“I love the people,” Nancy Shepherd, the newly elected mayor of Palo Alto, says.
On the 7th floor of Palo Alto City Hall, Shepherd gazes out of a large window overlooking the city. Shepherd acknowledges the difficult task that is set before her.
Having been a part of Palo Alto community service since the ’90s, Shepherd made her political debut running for city council in 2009. All of her children went through the Palo Alto Unified School District, and her daughter, Rachael Kaci, is a Special Education teacher here at Paly. After being elected on Jan. 6 of this year, Shepherd is now the mayor of Palo Alto.
“I find [Palo Alto] a very compelling and a great place to live,” Shepherd says. “That’s why one of my goals this year is to reach out to the community … to allow them to relax. We hear you.”
Shepherd acknowledges the divide that is growing in Palo Alto between those who want to see it grow due to it’s thriving technological advances and those who wish to see white picket fences and mom-and-pop shops versus a booming tech industry. For Shepherd, attempting to balance these polar characteristics is one of the more difficult aspects of being mayor.
“People who are drawn to Palo Alto as a place to live love supporting innovative sustainability opportunities, the proximity between work and home life, a good educational experience at all levels and primarily the opportunities of having a high-quality of home life in the middle of a high-quality cultural experience,” Shepherd says.
One of Shepherd’s objectives is to set policy that effectively addresses California state regulations. Shepherd explains why the City Council’s decisions may appear to be inconsiderate of the people’s desires.
“We have to do state regulations, and this year we’re going to be doing stuff that the community is going to hate,” says Shepherd. “There is a lot of state regulation that is complicated and yet if we don’t comply it will devastate our community worse than if we ignored it.”
Additionally, Shepherd is focusing her efforts on the traffic and parking situation in Palo Alto. With clogged streets, Shepherd hopes to clear the way for more bikers and improve public transportation.
“My primary interests are moving forward with traffic and parking issues in neighborhoods next to our downtown communities,” Shepherd says. “This will be accomplished using strategies which support other Palo Alto goals like sustainability and reducing greenhouse gases because the city hopes to implement new shuttles, parking privileges for car-poolers, and support for public transit commuters.”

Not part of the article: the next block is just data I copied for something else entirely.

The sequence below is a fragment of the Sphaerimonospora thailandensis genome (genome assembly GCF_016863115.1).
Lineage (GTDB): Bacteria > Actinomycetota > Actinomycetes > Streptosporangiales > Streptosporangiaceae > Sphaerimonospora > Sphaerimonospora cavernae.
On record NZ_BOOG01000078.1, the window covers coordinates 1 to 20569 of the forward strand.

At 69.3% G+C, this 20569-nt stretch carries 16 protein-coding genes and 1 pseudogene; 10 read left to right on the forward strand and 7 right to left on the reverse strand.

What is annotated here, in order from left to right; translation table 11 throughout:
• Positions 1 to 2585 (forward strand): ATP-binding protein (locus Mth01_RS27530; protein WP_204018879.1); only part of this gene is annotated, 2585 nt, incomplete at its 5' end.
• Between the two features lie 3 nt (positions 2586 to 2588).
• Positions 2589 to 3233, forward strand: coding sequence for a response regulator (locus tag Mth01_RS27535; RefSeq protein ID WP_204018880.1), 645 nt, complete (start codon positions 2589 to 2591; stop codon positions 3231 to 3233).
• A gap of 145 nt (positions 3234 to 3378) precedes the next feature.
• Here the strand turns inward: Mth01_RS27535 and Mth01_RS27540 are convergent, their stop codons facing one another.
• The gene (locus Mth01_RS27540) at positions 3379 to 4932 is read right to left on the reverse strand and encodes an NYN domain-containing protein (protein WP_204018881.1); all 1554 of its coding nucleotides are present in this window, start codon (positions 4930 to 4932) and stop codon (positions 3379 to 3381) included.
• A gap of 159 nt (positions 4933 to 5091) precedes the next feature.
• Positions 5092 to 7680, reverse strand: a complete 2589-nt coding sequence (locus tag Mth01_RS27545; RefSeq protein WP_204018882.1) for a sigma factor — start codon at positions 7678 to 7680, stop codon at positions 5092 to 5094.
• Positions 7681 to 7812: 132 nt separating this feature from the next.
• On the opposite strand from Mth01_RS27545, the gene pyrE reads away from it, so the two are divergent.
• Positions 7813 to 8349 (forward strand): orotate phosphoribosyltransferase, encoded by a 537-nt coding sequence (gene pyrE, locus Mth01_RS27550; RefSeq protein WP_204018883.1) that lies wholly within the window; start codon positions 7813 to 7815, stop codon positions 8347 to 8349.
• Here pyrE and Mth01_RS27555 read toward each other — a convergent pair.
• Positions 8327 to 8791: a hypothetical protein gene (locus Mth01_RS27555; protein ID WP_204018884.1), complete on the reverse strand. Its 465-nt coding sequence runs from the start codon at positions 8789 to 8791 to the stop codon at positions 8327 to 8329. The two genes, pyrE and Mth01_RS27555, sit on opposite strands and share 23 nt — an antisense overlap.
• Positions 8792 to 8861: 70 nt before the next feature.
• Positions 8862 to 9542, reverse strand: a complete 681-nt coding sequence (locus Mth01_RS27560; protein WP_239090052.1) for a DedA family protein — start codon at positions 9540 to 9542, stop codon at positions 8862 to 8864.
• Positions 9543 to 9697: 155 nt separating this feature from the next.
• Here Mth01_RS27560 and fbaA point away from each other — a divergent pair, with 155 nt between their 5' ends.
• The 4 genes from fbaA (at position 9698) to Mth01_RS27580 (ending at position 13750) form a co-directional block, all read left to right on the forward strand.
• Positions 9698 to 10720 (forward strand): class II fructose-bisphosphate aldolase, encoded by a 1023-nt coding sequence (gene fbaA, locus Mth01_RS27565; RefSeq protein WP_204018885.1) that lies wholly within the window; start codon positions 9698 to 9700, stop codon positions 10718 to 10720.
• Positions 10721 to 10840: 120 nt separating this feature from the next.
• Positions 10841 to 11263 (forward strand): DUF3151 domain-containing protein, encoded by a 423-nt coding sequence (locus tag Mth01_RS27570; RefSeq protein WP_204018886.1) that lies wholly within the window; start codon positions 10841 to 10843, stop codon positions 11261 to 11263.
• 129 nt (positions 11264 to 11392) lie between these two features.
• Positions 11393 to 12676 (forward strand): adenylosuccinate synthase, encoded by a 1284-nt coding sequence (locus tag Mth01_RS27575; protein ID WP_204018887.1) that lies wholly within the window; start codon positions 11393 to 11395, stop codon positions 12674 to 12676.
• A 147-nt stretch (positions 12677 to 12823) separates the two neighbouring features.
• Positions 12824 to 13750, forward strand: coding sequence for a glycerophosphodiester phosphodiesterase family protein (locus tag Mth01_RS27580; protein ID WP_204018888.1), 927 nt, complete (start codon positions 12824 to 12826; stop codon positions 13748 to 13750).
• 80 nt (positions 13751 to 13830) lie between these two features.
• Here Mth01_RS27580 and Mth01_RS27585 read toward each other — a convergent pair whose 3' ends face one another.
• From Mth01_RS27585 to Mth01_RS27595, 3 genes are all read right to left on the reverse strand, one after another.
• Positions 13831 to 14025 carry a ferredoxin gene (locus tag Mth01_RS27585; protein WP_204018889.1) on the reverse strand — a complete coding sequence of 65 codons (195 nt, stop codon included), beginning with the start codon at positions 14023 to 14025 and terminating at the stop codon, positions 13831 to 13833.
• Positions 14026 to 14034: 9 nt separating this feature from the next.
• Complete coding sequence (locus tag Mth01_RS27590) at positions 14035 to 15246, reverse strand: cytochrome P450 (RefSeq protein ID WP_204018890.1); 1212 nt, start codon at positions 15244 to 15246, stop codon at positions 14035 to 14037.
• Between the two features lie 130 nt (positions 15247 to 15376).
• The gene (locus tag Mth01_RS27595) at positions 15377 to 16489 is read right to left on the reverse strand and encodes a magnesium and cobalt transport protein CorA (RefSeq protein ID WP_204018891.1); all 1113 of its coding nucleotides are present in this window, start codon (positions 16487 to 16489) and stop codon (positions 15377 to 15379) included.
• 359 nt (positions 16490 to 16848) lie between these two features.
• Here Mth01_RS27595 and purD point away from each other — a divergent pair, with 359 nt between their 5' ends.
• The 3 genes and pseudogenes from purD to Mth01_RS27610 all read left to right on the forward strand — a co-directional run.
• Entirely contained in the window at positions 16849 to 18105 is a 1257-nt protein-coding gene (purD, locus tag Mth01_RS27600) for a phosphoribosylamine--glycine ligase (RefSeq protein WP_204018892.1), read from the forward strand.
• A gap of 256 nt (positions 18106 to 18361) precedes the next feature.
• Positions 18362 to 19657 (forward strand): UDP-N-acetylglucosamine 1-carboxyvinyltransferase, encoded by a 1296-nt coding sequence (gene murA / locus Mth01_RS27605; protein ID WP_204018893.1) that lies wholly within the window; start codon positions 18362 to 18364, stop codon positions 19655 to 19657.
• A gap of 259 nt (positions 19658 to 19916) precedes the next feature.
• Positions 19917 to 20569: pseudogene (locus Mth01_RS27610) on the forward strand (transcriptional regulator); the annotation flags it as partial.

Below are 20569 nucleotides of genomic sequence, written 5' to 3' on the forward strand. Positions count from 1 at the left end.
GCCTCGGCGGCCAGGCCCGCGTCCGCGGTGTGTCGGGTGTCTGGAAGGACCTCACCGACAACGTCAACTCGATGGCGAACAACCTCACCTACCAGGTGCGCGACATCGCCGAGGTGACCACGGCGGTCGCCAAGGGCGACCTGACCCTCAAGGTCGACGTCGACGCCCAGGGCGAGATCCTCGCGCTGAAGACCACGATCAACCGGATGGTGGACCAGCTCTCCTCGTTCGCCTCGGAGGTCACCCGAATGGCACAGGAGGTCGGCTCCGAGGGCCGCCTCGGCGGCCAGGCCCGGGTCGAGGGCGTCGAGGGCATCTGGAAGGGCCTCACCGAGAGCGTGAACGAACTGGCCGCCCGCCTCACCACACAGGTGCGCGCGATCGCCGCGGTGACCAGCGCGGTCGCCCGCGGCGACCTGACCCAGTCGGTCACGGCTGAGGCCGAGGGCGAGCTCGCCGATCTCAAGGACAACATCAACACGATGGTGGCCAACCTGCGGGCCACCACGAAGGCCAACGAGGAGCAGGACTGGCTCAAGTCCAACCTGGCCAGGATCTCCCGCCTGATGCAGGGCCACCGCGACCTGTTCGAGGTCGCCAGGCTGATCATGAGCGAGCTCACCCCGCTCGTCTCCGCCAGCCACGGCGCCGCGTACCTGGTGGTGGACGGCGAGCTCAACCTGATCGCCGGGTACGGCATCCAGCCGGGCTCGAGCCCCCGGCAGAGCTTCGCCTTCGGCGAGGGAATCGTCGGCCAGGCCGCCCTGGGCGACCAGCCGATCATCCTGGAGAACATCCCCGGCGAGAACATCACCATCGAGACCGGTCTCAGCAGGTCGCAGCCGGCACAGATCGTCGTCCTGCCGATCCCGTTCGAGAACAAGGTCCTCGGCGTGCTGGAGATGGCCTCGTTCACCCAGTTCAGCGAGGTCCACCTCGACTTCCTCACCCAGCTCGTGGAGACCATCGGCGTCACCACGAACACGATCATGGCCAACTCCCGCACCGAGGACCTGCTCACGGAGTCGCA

Shepherd wants to extend the discussion to the community. In doing this she hopes to dispel tensions between the city council and the citizens.
“I would like to try to reach out to the community to make sure that we can become more personable, so that we can have a shared understanding of what’s going on, instead of a ‘us vs. them’ type of a setting, which some like to think we have right now,” Shepherd says.
At the end of the day Shepherd wants to make Palo Alto a better place and to do so collaboratively.
“I think there’s a lot that the mayor does, but the work really falls on everybody else,” Shepherd says. “It’s just: how can we share this vision and move it forward? … It’s a privilege to serve on this council, it’s a privilege to serve this community.”
Though she expresses obvious passion for Palo Alto Shepherd’s story starts in Mill Valley, Marin County. Shepherd grew up in Mill Valley during the time when it was getting built up in the ’60-’70s.
In this time of city building along the West Coast, California was taking crucial steps to be culturally more equal to African Americans.
“I attended an interracial high school during the civil rights movement,” Shepherd says. “It was an exciting time, and I learned a lot about social justice and equity.”
While in high school, Shepherd was athletic and almost represented America in the Olympics.
“I was a competitive swimmer and worked hard to make the 1968 Olympic trials in 100 yards freestyle, which I missed by about a second,” Shepherd says. “I spent a lot of time hiking the trails of Mt. Tam with my family and biking all over the south Marin area.”
When Shepherd finally moved to the Palo Alto she became a part of the community service scene. She also was a part of Palo Altans for Government effectiveness.
“I started my volunteer career as an adult, working in the public schools, primarily,” Shepherd says. “2000 to 2002 I was PTA council president, so I got to work with all of the schools.”
Now that she has gone from community servicewoman to mayor, Shepherd’s workload has increased tremendously. Shepherd finds breaks from her job as mayor through physical activity and spending time with her family.
“I like taking walks and reminding myself what this is all about,” Shepherd says. “Playing with my grandchildren, that sort of thing.”
Kaci, Special Education teacher here at Paly and daughter of Shepherd, speaks about her mother’s achievements in being elected mayor.
“I’m proud my mother takes her civic responsibility with grace and dignity,” Kaci says. “Life in the public eye is both time-consuming and thankless, but she has learned to take all hardships in stride and continues to be a great role model for me, my siblings, cousins, niece and nephew.”
After completing her mayoral term, Shepherd’s plans for the future are to return to the community service scene and continue to give back to Palo Alto. Shepherd’s dreams are to reinvent the way education gets delivered through the state of California. For now though Shepherd’s goals are keenly set on the task before her.
“My goals right now are to be the best mayor I can, [and] be the best city council member I can,” Shepherd says.